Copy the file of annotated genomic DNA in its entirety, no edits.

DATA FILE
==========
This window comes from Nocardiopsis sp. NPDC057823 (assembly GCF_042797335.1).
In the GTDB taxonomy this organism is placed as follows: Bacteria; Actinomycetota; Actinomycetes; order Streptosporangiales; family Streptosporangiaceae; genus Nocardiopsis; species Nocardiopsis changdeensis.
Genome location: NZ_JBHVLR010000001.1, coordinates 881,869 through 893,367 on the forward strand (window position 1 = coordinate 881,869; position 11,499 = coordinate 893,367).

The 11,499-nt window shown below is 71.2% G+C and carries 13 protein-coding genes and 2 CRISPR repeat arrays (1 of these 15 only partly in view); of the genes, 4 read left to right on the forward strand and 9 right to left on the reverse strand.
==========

This window comes from Nocardiopsis sp. NPDC057823 (assembly GCF_042797335.1).
In the GTDB taxonomy this organism is placed as follows: Bacteria; Actinomycetota; Actinomycetes; order Streptosporangiales; family Streptosporangiaceae; genus Nocardiopsis; species Nocardiopsis changdeensis.
Genome location: NZ_JBHVLR010000001.1, coordinates 881,869 through 893,367 on the forward strand (window position 1 = coordinate 881,869; position 11,499 = coordinate 893,367).

The 11,499-nt window shown below is 71.2% G+C and carries 13 protein-coding genes and 2 CRISPR repeat arrays (1 of these 15 only partly in view); of the genes, 4 read left to right on the forward strand and 9 right to left on the reverse strand.